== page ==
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Author Topic: City Curbs on Cars: Now Accelerating  (Read 2346 times)
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« on: August 31, 2008, 12:38:27 pm »

City Curbs on Cars: Now Accelerating
For Release Sunday, August 31, 2008
© 2008 Washington Post Writers Group

 By Neal Peirce

For close to a century, the automobile has so boldly seized Americans’ imagination — sparking the economy, paving the continent, designing our neighborhoods — that even the thought of curbing its dominion seems unnatural.

But check what’s happening right now:

High gasoline prices are prompting millions of us to think again about how often, and how far, we drive our cars. Recent months have seen total vehicle miles driven nationally fall off sharply– a radical reversal of decades of increase.

Across the country, there’s pressure to reclaim city streets for the city’s own people. Fueling this pressure is the alarm raised over high accident and death tolls from pedestrians struck by autos and trucks.

The “Complete Streets” movement — urging city and neighborhood streets be made as welcoming and safe for pedestrians and cyclists as they are for autos — is gaining attention, now backed up by legislation pending in Congress.

Public transit use is enjoying a banner year across the country.

A vanguard of cities is banning cars from their public parks.

There’s increased effort — lead cities range from Seattle to Buffalo, Toronto to New Haven — to tear down ugly motorways that divide neighborhoods and occupy valuable space near city centers. (Demolition of a Milwaukee freeway in 2003 helped unify the city’s downtown area and sparked hundreds of millions of dollars of new development).

Bike stations — quick ways to rent a bike, cruise around a downtown — are being proposed across the country.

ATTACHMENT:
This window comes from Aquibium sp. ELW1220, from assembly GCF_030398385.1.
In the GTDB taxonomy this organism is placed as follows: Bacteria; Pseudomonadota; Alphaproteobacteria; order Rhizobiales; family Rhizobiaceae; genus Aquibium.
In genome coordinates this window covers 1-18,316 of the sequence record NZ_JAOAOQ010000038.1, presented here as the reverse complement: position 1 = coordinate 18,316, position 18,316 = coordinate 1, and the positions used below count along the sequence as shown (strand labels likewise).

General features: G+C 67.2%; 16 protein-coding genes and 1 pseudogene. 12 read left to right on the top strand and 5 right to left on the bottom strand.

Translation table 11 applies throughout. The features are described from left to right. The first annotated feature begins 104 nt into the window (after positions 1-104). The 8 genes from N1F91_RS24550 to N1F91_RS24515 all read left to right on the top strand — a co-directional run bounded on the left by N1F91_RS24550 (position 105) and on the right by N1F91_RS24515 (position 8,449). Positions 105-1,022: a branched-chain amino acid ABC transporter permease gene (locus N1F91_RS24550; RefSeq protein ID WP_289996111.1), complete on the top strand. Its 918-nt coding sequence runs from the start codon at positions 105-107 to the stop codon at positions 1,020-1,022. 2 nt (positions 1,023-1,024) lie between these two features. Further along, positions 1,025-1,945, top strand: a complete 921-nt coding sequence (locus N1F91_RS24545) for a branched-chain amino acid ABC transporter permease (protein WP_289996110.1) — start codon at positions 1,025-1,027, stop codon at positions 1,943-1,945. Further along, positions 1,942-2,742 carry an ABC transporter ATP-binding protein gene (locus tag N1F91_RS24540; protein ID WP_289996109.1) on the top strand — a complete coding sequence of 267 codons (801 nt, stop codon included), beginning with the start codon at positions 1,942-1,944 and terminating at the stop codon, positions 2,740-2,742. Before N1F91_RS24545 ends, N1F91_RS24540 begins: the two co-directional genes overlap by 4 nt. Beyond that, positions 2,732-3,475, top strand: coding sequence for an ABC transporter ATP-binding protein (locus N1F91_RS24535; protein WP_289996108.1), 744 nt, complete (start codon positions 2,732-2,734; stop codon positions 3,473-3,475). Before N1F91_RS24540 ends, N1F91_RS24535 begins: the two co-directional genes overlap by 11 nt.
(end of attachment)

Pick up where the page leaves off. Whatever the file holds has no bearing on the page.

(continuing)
A new “Walk Score” website (www.walkscore.com) lets users type in their home address and discover its “walkability” score — from 0 (”must have car”) to 100 (”walker’s paradise”).

A few cities are starting to charge true market costs for parking on public streets. Example: fees of up to $40 for four hours near the new baseball stadium in Washington, D.C.

The Nation’s Capital is, in fact, emerging as an epicenter of restraint on cars. One-way streets — virtual “freeways” through cities — are a first target. Already portions of Constitution Avenue N.E. have been transformed from a reversible commuter artery back to a quiet side street. Concerned about high pedestrian injury levels, the city may soon increase penalties — from $50 to $500 — for a vehicle encroaching on a crosswalk.

Some commuters are grumbling about Washington’s moves; a spokesman for AAA calls the Distict of Columbia “the most anti-car city in the country.” But city officials say they’re just intent on reclaiming Washington city streets for the people who live there, creating a walkable, bikable, transit-oriented metropolis.

In a parallel move, Washington’s Office of Planning wants to revise post-World War II zoning regulations — similar across the country — that require new buildings to provide ample off-street parking. Such city rules are totally outmoded, says parking reform advocate Donald Shoup. They inhibit smart compact development and drive up the cost of housing.

What made America such an incredibly pro-auto nation in the first place? Our wide open spaces, love of personal freedom explain a lot. But our streets, like those of all the world, were chiefly for pedestrians before the automobile emerged.

A new book by Peter Norton — Fighting Traffic — The Dawn of the Motor Age in the American City — recounts a concerted early 20th century campaign by auto makers and their allies to redefine city streets as motor throughways, with pedestrians “safely” relegated to sidewalks.

Unsatisfied with their initial success, automakers campaigned for more street space and Herbert Hoover, an engineer and future president, to convene a 1928 conference on traffic. It obligingly demanded more “floor space” for trucks and cars.

In 1939 came General Motors’ Futurama exhibit at the World’s Fair in New York. It depicted a world literally planned around motor vehicles. Superhighways (as wide as 14 lanes) would dominate the cities they passed over. The impression on the public was profound.